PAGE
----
The classic detective trick in every good crime show is always to split the two bad guys into separate rooms. Compare the stories, see what adds up and then poke holes where possible. Occasionally though, you put people into two separate rooms and they sing virtually the exact same tale, and they didn’t even have a chance or occasion to rehearse their tune.
After reading the “must read” One Mile At A Time review of American Airlines First Class, that’s exactly how I felt. Two different bloggers, two different flights, nearly half a year apart – yet two people sharing almost identical experiences, or rather lack thereof…
Earlier this year I flew American Airlines Flagship First Class from Hong Kong to Los Angeles. It was… well, lacking. Incomplete sentences, complete lack of interest in service and all that kinda stuff. You can read my review here to catch up. Then this week, Ben, at One Mile at A Time, mused on his “first class” experience, which may have been even worse, but shared so many common threads. It’s lead me to say..
Hey, Is This Thing On?
I have a personal belief that internal feedback loops are the mother of all f’ups in many corporate structures. People reporting back to the same people, who have worked in the same departments forever. They always take their own internal opinion over anything from the outside, they never draw from outside inspiration and they rise to the highest level of their own incompetence, as my dad likes to say.
Basically, crews report that they are working hard and delivering great service, the product team then tells top brass that the crews are delivering a brilliant first class service, the “big wigs” in the glass offices then echo chamber that feedback to shareholders and customers about how great everything is, and after a few rinse cycles, everyone believes the kool-aid. “We are world class at first class”.
It comes as no surprise to me that I can be seen as a mercurial figure with my reviews and opinions, but I always truly try to see things through an open lens and have a general propensity to “like” things. I forgive small grievances in favour of the “I’m on a plane, in the pointy end, this is all fortunate and amazing” and if anything, I can be too polite with reviews.
Yet when I flew American Airlines First Class, I couldn’t help but almost feel angry, thinking how I’d feel if I hadn’t blown an upgrade certificate, and instead had paid for this first class experience. As Ben at OMAAT alluded to, I’ve been treated with far more dignity and kindness in economy on a basic no carry on ticket. I’ve had more passion about the cocktail list in basic no frills economy too.
I also had a similar experience in Flagship business from London to New York this year, where I was not greeted by name once, was called “camera guy” and basically felt like one massive inconvenience the entire way, whilst listening to glorious, salacious scuttle which echoed out of the galley the entire flight.
When two bloggers who don’t always agree on everything, and draw from very different experiences come to the same conclusion, and that conclusion is then echoed in the comments sections at a 10x amplifying level, maybe it’s time to listen?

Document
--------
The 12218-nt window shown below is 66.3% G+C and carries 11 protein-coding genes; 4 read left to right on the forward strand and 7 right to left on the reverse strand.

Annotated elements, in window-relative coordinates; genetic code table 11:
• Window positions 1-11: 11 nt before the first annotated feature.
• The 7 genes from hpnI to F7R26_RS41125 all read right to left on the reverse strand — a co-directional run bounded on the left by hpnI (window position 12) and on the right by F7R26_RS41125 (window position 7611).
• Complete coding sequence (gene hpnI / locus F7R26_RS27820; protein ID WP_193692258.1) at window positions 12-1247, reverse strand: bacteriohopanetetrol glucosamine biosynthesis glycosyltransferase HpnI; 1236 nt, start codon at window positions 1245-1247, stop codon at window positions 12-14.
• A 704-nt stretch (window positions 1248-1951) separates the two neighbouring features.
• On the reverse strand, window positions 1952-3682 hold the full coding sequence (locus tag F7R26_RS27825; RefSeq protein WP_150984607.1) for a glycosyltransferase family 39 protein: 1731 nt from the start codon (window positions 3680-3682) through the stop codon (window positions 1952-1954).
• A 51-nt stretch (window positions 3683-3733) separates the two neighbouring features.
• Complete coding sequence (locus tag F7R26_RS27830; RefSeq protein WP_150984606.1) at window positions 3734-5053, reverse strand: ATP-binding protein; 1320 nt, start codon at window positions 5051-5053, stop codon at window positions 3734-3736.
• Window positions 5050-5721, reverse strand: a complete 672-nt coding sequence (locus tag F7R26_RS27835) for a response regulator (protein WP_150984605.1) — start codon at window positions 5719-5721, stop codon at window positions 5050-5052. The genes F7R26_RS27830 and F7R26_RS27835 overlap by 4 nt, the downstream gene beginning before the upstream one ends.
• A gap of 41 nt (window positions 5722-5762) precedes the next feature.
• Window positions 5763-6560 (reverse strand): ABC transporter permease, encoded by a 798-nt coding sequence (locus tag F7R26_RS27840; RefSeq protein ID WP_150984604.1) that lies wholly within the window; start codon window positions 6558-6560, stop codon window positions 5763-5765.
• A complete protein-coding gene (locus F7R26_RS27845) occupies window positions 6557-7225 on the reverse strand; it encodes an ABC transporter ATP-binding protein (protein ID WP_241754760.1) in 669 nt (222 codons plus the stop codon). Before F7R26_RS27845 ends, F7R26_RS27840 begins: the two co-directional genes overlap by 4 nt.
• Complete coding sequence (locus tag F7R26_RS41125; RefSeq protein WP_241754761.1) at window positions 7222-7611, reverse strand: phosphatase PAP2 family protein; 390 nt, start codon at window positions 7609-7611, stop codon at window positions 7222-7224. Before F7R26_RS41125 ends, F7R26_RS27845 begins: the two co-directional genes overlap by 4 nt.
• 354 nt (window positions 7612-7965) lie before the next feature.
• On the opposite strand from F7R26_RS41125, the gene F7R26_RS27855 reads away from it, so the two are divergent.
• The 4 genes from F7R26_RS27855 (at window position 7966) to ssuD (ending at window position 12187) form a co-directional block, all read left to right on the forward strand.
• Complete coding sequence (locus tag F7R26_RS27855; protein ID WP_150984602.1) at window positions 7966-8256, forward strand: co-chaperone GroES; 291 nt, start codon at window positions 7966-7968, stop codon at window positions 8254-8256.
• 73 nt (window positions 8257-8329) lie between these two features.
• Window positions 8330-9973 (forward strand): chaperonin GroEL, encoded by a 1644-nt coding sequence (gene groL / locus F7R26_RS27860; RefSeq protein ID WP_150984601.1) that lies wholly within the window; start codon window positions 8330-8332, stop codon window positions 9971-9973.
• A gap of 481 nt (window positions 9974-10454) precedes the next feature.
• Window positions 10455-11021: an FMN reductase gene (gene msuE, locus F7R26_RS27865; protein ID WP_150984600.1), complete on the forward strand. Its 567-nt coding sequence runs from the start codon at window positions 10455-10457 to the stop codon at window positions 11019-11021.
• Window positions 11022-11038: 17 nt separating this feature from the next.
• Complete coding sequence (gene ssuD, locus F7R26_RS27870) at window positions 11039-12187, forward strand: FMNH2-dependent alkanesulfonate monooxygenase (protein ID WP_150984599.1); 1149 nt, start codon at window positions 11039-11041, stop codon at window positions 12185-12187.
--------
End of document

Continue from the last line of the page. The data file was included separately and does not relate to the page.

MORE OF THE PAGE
Throughout my years, a few airlines have been smart enough to extend invitations to frequent flyers, people like myself who cover these sort of things and people from different industries like hotels to help them understand hospitality. Etihad partnered with The Savoy Hotel in London to learn how to curate a proper “butler” experience in the sky. Virgin Atlantic has hired from outside industries like hotels to learn from industries more associated with hospitality than transport.
American… doesn’t seem to learn from anyone, including their customers.
I can’t think of a single customer who ever said “yes, please wake me up an hour before landing and take the headphones off my head. No other airline does this, but it would be great if you did”. I simply haven’t ever been on another airline where crew can seem so predisposed to hate everyone on board, either. As Ben noted, he asked “what wines are you offering” and was told “you have a list”… in First Class!
Even in economy, that’s a great opportunity for a crew member to champion what they’ve built, offering a “I know they’ve worked hard to get better wines, I believe we have a Malbec, let me know what you think”. I was on a British Airways flight once in business class and the crew member was part of the BA cabin crew wine club. They spend their own free time tasting the wines on board and feeding back to the airline (gratis) so that they can give a better personal opinion.
As a customer, I genuinely understand that sometimes, things go wrong. I don’t mind that they do, it happens everywhere, but I do care about how they’re addressed. I’m just constantly amazed that American Airlines can leave such a shockingly woeful first class package in place, and that quite often they can be the same in business. How can so many people have these borderline rude, combative experiences in the highest level of service offered by the airline.
At the same time as all this shambles, someone at American is doing an excellent job with their lounges in both Flagship Business and Flagship First, so it makes me think there’s at least one really intelligent lone wolf in the bunch. Perhaps they’re just isolated to airports, and not allowed near the planes or crew and service elements.
My feeling after reading Ben’s review was the same after writing my own: why bother? If you put this little effort into every element, from the wines to the seats to the service – why even bother offering a first class? American Airlines continues to be one of my greatest enigmas, and every time I really try to go into a flight hoping to love it and be spiked by the kool-aid, I find myself drifting even further into the “is this the twilight zone” feeling…